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The University of Michigan is located on the traditional territory of the Anishinaabe people. In 1817, the Ojibwe, Odawa, and Bodewadami Nations made the largest single land transfer to the University of Michigan. This was offered ceremonially as a gift through the Treaty at the Foot of the Rapids so that their children could be educated. Through these words of acknowledgment, their contemporary and ancestral ties to the land and their contributions to the University are renewed and reaffirmed.
Odawa, Ojibwe, and Potawatomi are collectively called Anishnaabemowin and belong to the Algonquian language family.
There are currently 12 recognized Anishnaabeg tribes in the state of Michigan and many Anishnaabe people living throughout the state and interacting at the University of Michigan.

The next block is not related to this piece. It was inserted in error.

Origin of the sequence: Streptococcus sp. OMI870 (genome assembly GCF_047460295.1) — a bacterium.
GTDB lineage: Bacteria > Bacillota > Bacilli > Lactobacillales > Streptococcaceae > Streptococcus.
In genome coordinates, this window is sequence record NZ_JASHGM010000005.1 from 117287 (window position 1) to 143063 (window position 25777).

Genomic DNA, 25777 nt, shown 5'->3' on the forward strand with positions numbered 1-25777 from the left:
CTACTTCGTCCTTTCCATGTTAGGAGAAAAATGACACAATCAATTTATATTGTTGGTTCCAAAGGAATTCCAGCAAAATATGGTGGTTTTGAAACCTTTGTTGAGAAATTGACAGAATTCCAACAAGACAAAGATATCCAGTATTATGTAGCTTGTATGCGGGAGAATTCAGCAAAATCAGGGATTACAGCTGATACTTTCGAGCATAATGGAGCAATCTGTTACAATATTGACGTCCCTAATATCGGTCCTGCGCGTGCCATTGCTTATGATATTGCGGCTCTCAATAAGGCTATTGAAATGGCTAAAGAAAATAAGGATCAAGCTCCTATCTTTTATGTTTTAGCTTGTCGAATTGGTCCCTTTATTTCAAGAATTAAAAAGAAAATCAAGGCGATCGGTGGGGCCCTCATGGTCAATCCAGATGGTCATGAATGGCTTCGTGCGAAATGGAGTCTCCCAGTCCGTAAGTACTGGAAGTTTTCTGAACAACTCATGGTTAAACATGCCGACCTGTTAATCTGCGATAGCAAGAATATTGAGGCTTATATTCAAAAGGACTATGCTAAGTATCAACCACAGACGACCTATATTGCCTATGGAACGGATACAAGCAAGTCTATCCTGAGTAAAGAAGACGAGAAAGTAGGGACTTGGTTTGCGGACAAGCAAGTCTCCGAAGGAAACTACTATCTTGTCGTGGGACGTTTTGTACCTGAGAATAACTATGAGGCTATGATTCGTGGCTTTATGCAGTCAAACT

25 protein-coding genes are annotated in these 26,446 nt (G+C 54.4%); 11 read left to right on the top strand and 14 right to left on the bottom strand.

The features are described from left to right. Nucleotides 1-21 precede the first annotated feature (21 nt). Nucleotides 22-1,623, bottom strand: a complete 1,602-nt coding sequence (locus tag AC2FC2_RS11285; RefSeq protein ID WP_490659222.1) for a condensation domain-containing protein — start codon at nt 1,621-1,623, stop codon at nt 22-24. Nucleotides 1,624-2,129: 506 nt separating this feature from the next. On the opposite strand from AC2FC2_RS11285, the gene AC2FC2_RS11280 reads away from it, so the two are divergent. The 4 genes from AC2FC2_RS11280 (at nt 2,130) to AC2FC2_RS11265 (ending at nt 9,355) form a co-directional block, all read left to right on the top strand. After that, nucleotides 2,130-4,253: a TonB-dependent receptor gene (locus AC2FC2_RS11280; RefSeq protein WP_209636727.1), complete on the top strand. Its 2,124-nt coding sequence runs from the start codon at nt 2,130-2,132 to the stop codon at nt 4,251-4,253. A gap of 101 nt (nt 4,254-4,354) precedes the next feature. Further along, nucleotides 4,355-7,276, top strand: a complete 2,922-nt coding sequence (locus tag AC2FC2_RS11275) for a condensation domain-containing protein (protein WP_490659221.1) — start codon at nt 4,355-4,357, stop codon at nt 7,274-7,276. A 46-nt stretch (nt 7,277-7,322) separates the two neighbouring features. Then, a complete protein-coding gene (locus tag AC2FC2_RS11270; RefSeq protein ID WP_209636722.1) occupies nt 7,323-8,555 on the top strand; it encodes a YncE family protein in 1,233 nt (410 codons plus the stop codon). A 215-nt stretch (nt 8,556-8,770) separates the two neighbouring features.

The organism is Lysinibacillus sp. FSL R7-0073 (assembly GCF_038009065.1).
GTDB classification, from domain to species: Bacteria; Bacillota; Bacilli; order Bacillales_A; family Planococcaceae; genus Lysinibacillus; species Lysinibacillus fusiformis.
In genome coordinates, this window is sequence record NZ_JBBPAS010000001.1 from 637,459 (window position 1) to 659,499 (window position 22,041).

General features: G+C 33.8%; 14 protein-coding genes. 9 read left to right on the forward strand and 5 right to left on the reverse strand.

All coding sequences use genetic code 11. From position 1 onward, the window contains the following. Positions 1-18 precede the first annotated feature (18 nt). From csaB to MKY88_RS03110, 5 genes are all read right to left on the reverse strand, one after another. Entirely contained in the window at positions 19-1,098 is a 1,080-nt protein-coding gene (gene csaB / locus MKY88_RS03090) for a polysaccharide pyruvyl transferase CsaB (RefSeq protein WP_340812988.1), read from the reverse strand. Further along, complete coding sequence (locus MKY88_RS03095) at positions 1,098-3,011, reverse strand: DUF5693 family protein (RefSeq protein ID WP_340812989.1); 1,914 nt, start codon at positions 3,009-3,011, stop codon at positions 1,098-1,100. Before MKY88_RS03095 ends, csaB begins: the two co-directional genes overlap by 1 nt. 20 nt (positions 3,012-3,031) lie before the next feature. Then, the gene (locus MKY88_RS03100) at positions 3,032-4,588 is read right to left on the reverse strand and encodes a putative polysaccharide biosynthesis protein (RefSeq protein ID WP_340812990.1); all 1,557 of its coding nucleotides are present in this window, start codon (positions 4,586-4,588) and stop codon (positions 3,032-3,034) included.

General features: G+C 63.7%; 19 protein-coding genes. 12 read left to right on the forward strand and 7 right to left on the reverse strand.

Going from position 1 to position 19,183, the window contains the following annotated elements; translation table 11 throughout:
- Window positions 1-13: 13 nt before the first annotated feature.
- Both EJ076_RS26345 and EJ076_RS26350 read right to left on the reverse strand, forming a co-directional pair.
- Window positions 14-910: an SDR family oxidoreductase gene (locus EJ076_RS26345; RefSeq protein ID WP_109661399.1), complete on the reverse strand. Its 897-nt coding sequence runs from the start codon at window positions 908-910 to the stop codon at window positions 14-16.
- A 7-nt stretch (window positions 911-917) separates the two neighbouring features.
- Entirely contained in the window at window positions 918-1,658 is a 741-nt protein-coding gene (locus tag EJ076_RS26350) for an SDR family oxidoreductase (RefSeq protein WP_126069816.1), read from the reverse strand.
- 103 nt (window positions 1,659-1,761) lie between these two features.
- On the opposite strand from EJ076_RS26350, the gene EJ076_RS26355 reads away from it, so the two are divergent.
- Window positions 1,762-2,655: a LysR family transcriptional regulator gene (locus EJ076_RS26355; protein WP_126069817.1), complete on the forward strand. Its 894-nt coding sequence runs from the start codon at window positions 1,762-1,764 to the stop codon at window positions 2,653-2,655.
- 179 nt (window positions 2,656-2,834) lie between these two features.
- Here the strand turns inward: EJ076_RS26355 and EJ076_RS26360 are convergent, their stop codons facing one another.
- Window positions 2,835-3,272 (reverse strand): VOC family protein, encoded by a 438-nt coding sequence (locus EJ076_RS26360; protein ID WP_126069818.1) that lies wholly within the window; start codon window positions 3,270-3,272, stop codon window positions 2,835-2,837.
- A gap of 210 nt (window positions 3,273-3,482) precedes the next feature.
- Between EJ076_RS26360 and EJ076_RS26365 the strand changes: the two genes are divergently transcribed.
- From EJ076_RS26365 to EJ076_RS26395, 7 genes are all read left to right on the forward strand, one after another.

Linguistics at Michigan
The long history of linguistics at the University of Michigan places us among the most prestigious programs in the country. We welcomed our first linguistics professor in 1893 and awarded the first Ph.D. in Linguistics to Florence G. Beall in 1933. The Linguistics Program was established in 1945 and later renamed the Department of Linguistics in 1963. Since that time, thousands of undergraduate majors and hundreds of PhD students have become part of our world-wide community.
Today, Linguistics at the University of Michigan is widely recognized for unusual synergies and interdisciplinarity driven by innovative theoretical, experimental, and field-based research. Our faculty and graduate students are highly successful at grant-funded research and are award-winning scholars and teachers. We have distinctive strengths in speech perception and articulatory phonetics; minimalist syntax; the syntax-semantics interface; and language contact, including documentation, pidgins and creoles, and bilingualism.
We invite you to explore our website to find out more about us. Please contact us if you would like any additional information. We look forward to hearing from you!
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